A U.S. officer who helped liberate 2,500 Jews during the Holocaust has died at the age of 99.
On April 7, 1945, Lt. Frank Winchester Towers, who was the division liaison officer of Regiment 743 of the 30th Infantry Division of the U.S. Army during World War II, approached (with his regiment’s tanks) a stopped train in which there were 2,500 Jewish prisoners bound for the Theresienstadt concentration camp in Czechoslovakia.
The Nazis stopped the train because they were ordered to destroy it and drown the passengers in the Elbe river.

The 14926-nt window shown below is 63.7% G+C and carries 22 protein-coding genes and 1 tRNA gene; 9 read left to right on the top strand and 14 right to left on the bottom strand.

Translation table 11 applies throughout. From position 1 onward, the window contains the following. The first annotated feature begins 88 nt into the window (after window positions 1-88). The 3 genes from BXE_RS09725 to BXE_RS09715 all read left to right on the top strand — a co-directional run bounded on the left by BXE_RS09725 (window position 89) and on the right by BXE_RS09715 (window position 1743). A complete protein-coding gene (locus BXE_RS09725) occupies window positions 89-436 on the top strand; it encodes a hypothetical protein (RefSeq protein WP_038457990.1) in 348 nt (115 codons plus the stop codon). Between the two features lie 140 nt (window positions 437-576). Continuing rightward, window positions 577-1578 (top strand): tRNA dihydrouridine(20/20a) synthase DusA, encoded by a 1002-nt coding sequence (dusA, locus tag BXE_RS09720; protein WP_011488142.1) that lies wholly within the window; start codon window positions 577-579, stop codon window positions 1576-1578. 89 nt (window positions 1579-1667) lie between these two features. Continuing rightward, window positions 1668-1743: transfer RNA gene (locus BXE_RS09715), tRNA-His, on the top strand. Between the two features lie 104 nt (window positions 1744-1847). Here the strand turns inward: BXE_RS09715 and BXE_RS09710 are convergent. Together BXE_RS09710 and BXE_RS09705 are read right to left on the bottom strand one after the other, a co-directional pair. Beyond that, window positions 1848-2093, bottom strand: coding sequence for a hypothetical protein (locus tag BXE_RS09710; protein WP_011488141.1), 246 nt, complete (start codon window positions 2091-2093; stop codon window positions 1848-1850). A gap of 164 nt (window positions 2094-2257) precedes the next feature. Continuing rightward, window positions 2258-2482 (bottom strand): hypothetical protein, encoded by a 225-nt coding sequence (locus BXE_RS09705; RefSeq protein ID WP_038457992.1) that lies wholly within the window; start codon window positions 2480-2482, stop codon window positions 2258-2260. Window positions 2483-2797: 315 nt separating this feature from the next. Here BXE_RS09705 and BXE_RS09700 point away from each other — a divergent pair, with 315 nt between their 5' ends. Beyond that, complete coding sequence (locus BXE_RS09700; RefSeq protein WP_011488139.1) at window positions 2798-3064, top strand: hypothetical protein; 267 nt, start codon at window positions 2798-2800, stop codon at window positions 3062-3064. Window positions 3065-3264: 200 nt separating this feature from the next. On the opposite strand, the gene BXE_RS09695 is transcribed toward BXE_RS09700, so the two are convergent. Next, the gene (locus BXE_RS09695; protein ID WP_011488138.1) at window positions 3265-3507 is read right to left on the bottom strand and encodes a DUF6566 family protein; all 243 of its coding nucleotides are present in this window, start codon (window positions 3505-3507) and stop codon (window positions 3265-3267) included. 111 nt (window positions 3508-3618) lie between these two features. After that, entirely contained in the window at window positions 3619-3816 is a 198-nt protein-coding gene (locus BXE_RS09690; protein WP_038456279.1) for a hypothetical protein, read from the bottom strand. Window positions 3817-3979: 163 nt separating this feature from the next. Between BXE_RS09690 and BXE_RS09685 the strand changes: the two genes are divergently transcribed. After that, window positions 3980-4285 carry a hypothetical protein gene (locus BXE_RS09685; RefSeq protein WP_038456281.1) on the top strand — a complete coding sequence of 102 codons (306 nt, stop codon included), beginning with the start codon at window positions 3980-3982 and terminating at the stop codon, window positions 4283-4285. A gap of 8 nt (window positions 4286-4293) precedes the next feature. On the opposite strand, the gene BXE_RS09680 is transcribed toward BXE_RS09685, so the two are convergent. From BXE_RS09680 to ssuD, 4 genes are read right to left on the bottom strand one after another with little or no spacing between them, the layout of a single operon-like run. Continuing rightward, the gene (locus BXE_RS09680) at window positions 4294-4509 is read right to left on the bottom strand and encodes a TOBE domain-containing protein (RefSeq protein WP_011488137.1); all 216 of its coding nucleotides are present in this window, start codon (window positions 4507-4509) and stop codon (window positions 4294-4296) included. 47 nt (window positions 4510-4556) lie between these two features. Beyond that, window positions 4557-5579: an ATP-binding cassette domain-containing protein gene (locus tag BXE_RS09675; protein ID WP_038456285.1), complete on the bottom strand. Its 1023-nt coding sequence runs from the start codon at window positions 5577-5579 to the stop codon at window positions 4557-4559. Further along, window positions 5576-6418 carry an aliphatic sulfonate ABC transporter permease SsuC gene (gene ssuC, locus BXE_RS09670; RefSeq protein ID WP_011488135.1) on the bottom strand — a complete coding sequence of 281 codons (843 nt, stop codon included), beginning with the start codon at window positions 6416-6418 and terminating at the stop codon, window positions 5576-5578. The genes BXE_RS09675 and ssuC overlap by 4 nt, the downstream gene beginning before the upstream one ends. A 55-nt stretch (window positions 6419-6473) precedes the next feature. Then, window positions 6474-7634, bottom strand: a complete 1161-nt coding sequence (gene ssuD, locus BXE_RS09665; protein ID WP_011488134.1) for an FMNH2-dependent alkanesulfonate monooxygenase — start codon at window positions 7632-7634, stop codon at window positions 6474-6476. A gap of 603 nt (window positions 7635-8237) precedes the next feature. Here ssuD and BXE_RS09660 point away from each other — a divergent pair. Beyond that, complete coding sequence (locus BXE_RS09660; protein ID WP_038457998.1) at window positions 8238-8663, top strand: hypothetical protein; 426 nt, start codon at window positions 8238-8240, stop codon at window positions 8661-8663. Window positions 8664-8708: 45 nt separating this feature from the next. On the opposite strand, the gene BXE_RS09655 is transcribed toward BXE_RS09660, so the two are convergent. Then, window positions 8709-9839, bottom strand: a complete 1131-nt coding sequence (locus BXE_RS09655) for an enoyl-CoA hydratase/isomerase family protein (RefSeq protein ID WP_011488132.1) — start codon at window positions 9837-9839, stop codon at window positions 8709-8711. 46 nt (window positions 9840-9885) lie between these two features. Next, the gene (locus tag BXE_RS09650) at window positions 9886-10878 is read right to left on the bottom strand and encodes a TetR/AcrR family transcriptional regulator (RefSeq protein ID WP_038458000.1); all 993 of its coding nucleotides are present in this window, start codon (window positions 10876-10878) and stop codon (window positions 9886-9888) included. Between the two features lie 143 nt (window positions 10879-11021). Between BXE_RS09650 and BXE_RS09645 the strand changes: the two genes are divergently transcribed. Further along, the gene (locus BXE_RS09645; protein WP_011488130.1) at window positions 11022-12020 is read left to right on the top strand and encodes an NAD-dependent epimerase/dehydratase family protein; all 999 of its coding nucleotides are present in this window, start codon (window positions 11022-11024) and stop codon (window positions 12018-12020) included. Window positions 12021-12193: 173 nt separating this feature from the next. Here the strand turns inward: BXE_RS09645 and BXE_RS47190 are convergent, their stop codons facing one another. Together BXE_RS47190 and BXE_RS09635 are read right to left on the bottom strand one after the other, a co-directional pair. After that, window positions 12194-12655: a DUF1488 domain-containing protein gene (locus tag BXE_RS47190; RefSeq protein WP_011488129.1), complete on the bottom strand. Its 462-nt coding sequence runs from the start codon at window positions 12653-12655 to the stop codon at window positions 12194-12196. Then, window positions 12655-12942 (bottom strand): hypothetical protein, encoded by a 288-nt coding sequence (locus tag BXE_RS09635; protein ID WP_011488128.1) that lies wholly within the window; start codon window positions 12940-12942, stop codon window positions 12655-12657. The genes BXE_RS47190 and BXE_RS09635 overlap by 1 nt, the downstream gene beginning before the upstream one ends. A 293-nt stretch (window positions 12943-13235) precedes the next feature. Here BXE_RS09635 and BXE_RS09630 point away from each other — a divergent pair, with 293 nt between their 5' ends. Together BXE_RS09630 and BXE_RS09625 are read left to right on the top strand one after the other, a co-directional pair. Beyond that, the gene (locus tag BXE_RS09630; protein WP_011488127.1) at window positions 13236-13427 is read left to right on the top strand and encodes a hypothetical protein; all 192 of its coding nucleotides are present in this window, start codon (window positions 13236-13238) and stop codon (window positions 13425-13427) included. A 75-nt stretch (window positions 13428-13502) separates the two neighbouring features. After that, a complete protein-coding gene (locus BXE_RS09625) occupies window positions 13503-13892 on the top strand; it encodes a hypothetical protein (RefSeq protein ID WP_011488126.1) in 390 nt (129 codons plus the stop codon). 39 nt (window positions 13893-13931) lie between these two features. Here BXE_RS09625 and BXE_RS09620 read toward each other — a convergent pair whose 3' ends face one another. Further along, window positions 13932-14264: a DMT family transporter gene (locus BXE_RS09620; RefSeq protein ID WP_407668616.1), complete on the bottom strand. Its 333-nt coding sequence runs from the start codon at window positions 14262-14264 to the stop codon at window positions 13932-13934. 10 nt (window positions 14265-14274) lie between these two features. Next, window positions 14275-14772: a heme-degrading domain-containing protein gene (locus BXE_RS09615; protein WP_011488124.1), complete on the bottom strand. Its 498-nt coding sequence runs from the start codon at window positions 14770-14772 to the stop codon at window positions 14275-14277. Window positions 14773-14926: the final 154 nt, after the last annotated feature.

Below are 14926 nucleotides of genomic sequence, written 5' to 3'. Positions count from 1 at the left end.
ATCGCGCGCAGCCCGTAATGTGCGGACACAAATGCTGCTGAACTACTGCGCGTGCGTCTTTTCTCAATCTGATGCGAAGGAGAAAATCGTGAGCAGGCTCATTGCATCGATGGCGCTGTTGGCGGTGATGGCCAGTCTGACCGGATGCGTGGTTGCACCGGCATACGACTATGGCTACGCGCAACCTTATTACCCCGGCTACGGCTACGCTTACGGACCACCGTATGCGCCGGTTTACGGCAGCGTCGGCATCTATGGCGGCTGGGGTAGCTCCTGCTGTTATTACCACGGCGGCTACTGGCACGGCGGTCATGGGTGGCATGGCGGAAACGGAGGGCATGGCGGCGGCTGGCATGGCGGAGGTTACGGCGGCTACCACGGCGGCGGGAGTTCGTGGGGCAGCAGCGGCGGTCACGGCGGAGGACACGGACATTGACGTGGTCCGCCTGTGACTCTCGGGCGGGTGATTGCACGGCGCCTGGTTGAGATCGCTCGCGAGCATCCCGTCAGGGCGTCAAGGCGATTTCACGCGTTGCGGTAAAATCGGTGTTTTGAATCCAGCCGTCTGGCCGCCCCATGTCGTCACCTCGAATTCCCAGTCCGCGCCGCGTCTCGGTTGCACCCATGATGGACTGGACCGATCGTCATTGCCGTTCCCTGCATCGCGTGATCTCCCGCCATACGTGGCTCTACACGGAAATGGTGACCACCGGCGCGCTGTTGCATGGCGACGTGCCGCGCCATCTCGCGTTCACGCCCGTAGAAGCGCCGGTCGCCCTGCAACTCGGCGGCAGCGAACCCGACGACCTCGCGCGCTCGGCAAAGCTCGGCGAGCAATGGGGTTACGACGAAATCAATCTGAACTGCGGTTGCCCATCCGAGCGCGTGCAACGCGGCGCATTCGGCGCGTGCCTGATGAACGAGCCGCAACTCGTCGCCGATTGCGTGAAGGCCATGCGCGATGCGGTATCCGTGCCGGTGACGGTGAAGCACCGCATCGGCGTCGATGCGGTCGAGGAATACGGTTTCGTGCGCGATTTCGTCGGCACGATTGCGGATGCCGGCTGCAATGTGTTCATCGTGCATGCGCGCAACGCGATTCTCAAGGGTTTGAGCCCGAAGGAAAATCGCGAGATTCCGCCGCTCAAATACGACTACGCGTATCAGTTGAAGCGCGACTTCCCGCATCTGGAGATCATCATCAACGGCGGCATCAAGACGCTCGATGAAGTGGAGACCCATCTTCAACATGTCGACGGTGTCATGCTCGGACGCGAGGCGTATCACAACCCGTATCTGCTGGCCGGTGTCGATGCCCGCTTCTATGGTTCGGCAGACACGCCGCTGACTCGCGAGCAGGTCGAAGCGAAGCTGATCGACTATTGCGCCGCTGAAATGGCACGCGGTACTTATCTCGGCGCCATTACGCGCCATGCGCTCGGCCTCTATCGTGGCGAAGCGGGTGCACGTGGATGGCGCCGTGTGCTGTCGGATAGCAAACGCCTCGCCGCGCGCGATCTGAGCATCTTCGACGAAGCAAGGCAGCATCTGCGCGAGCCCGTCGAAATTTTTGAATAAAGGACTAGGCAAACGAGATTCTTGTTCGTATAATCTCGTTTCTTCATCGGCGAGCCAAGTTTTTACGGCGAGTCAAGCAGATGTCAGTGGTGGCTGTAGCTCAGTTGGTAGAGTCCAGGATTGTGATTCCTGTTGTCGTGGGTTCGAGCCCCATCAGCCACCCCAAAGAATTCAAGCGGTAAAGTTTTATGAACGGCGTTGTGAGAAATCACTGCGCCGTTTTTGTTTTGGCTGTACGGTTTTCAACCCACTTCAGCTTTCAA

When the U.S. regiment approached, the passengers shouted, “We’re Jews!” Towers helped his regiment rescue the prisoners by mobilizing ambulances and other vehicles, and helped the freed prisoners get to an American-run field hospital.
“I feel pride and joy to know I had a small part in their release,” Towers told Yedioth Ahronoth in 2010. “They rose from the ashes like the phoenix.…It warms my heart,” said Towers, who also took part in the invasion of Normandy and helped liberate Jews from a labour camp near Magdeburg.
In 2011, Towers visited Israel, where he met 55 of the 700 children who were rescued from the train to Theresienstadt. Later, he was able to contact 226 survivors from that train. He has spent his later years speaking at Holocaust events throughout the U.S.